The game now has barrier instead of heal. Barrier gives you an extra bar that lasts a certain time and protects your real HP. Now it isn’t an exact comparison but imagine this was your self care. Even if you’re a squishy mage or have low health it doesn’t matter as long as you protect yourself in other ways.

Health is less important than it’s ever been before in other Dragon Age games. Your character is undeniably disabled, but no doubts arise because of this from the other characters. You are still their leader.

In Dragon Age you are given a party of four. In the real world asking for help can be tricky, but the game encourages you to have the help of others. You could play solo, but parties are actively rewarded.

And in video games in general, starting all the way back with Doom, you learn to keep fighting even with a busted up and bleeding face. If you or the NPCs get knocked out they get up for the next battle. All really important life lessons.

Yesterday, I had three mages and a rogue face a boss that had 39 times more health than my whole party combined. It was horrid planning on my part, but the party made me happy and now we were stuck. I had to shake things up and literally bring the fire. By taking my time and breaking the problem into smaller bits I was able to win.

So even if your real life “health bar” isn’t what others have, you just need to plan and take your time in order to knock down really any beast in the world. In Dragon Age Inquisition that sometimes means the boss and sometimes means the day because your glowing hand is acting up. I’d love to see games actually incorporate their graphic interfaces to show disabilities in a real way because no other platform can show it like they can.

Love and Sex in Literature

A guest post by amazing Cait Spivey

I learned sexual desire from books and film.

At least, what it looked like. What it sounded like. How it is discussed. With that accumulated evidence, I got very good at acting out “desire,” even though it was at best boring and at worst, deeply uncomfortable.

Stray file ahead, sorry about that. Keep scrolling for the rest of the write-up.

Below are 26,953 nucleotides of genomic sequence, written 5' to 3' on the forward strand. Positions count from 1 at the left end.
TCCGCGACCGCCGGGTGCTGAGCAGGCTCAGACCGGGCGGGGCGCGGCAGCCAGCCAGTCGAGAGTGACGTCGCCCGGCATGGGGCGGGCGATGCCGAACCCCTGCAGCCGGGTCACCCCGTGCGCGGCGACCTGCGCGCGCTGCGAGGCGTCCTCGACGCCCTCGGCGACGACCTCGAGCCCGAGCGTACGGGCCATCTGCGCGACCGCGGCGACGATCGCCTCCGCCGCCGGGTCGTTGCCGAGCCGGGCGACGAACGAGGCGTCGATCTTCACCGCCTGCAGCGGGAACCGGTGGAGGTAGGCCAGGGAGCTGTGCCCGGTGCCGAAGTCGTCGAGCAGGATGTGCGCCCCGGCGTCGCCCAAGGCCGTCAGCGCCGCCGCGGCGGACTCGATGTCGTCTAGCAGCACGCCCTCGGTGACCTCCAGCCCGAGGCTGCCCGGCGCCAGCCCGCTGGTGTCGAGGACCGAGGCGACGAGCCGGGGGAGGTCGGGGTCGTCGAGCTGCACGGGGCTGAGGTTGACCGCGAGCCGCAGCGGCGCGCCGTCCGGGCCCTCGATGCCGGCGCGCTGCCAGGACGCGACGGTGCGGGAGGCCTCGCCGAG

When I came out, there was a lot of, “But you seemed interested in sex before!” As always, it’s difficult to explain, to those who don’t feel displaced by it, the pressure of constant messaging that seems to declare this is how normal people are, you are messed up, something is wrong with you. I learned and demonstrated sexual desire because I thought I had to, because it was expected, because it was bad enough that I kept falling in love with girls but at least I knew what that was.

I learned desire from books; I never learned that desire isn’t mandatory.

This is something I want to rectify in my books. In From Under the Mountain, it must be said, there’s not explicit representation—I was limited by both the setting (in which our modern terminology feels jarring) and by the pace and focus of the story. Only Eva and Guerline have time for a romantic relationship, and not much of it at that. But you can take me at my word when I say that canonically, Theodor Warren is panromantic asexual, and Aradia Kavanagh is aromantic asexual, and Guerline herself is a demisexual lesbian (something that gets explored more in the sequel).

[As an aside: last week, I tweeted a bit about how I love writing large casts, and I encourage readers to explore for themselves and fill in things I don’t put on the page. Some secondary and tertiary characters have canon attached to them that I may never get to share—for many, I haven’t had a chance yet to fully explore their lives. So many stories live in this world, and if you know them, by all means tell them.]